The crux of this domain is to explore how an operating system protects itself from applications, software utilities and user activities to provide a stable and safe environment. One of these protection mechanisms is implemented through the use of these different execution modes.
In the video that follows this article, the challenges of securing complex multitasking operating systems are explored, along with the common architectures operating systems are built upon. Execution domains and the relationships between processes and threads are reviewed in the context of information security.
Whereas the previous domains covered in our CISSP Essentials series focus on the physical and logical machine, this section explores how confidentiality, integrity and availability controls can be applied to the machine, and explains which components deserve the most attention. CISSP candidates must gain a clear understanding of the tradeoffs between levels of trust and assurance. Security mechanisms placed at the hardware, kernel, operating, services or the program layers are explored, along with the security of open (distributed) and closed (proprietary) systems.
This section also covers the concept of the trusted computing base or TCB, which is a collection of all the hardware, software and firmware components within a system that provide some type of security and enforce the system's security policy. These components can affect the system in a negative or positive manner, and each has a responsibility to support and enforce the security policy of that particular system. Concepts such as the security perimeter, reference monitor and its requirements, the security kernel, object domains, process isolation and data hiding are covered. These concepts are presented as a means by which security structures can be understood and therefore responsibly developed, implemented and maintained.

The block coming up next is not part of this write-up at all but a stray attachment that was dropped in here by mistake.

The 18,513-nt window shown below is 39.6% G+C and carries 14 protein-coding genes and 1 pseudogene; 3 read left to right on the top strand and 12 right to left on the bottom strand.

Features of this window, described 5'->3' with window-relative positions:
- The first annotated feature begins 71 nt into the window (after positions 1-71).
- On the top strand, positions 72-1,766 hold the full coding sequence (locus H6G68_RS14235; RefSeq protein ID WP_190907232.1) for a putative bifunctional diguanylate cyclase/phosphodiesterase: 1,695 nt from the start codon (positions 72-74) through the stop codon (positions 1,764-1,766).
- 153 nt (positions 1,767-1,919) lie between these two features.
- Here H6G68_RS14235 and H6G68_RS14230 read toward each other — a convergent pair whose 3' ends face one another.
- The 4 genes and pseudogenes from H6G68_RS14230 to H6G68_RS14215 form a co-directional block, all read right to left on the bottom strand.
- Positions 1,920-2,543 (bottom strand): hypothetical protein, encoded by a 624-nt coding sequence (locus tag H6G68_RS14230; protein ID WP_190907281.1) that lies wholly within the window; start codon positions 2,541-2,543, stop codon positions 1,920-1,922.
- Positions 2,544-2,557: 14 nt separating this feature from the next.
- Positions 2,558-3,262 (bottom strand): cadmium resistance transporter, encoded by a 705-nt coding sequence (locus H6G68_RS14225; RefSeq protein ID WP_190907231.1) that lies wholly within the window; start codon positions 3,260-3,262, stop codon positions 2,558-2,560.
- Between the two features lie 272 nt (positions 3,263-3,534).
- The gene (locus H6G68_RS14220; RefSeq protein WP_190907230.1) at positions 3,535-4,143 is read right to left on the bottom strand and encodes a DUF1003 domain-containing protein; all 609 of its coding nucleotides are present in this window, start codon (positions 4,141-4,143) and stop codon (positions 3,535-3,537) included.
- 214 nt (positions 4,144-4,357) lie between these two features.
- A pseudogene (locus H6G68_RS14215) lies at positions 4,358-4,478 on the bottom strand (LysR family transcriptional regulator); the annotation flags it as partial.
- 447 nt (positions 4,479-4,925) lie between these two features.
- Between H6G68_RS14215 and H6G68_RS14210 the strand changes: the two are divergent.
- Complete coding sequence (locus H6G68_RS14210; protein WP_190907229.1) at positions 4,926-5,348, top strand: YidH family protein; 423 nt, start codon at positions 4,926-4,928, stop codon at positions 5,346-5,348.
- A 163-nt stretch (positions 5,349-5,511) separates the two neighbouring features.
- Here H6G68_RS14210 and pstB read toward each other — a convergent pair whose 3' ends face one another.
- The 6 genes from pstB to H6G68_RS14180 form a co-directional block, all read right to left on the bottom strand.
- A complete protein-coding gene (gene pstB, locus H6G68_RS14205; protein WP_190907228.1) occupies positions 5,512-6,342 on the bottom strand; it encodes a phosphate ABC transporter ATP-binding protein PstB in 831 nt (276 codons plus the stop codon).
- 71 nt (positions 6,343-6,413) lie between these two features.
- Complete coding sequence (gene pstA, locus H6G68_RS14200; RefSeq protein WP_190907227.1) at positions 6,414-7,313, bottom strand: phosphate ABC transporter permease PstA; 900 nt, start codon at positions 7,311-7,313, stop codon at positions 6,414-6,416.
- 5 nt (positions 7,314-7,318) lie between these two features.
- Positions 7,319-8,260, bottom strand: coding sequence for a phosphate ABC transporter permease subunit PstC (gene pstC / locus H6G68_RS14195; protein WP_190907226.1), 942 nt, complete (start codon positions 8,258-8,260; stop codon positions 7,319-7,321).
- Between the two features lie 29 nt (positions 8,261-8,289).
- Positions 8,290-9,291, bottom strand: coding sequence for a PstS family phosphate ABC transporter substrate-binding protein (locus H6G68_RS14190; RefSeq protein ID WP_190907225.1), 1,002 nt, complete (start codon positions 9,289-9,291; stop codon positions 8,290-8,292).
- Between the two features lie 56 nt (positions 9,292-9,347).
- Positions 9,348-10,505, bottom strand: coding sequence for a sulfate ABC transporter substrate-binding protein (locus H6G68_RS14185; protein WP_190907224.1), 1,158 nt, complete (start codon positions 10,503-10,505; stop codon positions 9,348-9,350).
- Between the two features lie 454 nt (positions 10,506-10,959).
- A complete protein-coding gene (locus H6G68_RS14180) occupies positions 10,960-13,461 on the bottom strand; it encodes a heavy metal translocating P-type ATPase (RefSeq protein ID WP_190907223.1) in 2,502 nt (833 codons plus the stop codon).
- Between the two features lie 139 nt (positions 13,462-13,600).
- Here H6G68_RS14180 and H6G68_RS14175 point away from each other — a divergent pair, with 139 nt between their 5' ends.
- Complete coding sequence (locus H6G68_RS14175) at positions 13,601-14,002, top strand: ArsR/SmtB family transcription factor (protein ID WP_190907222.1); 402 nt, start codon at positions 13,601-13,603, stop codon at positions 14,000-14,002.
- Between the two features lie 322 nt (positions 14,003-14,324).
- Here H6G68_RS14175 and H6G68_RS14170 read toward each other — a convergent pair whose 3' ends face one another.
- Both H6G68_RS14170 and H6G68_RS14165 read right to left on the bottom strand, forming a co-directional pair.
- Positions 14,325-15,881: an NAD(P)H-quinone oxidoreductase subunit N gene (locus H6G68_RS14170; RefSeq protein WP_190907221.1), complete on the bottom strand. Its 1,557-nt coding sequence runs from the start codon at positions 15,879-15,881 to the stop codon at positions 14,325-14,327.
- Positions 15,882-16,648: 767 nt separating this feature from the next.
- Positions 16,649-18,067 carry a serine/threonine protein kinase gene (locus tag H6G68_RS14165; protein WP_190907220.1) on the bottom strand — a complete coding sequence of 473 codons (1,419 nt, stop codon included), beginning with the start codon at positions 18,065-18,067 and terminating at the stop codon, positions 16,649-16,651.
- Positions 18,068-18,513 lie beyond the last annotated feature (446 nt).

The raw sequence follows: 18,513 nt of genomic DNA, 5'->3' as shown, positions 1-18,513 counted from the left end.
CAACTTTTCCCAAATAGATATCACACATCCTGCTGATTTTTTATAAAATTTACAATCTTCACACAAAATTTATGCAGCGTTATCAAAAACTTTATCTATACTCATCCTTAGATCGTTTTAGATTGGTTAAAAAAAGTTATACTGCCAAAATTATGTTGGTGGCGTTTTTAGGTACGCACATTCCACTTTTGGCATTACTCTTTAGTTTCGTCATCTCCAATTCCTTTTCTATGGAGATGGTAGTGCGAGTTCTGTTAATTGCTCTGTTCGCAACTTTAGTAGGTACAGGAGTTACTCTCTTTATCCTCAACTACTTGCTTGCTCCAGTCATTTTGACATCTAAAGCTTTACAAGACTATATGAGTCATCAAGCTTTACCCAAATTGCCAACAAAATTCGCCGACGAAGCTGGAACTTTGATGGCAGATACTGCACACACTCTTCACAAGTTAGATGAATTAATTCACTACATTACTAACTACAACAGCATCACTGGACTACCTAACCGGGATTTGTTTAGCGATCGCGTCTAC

An important concept in the design and analysis of secure systems is the security model as it incorporates the security policy to be enforced in the system. A model is a symbolic representation of a policy; it maps the desires of the policymakers into a set of rules that a computer system must follow by specifying explicit data structures and techniques necessary to enforce the security policy. A security model is usually represented in mathematical and analytical ideas, which are then mapped to system specifications and developed by programmers through programming code.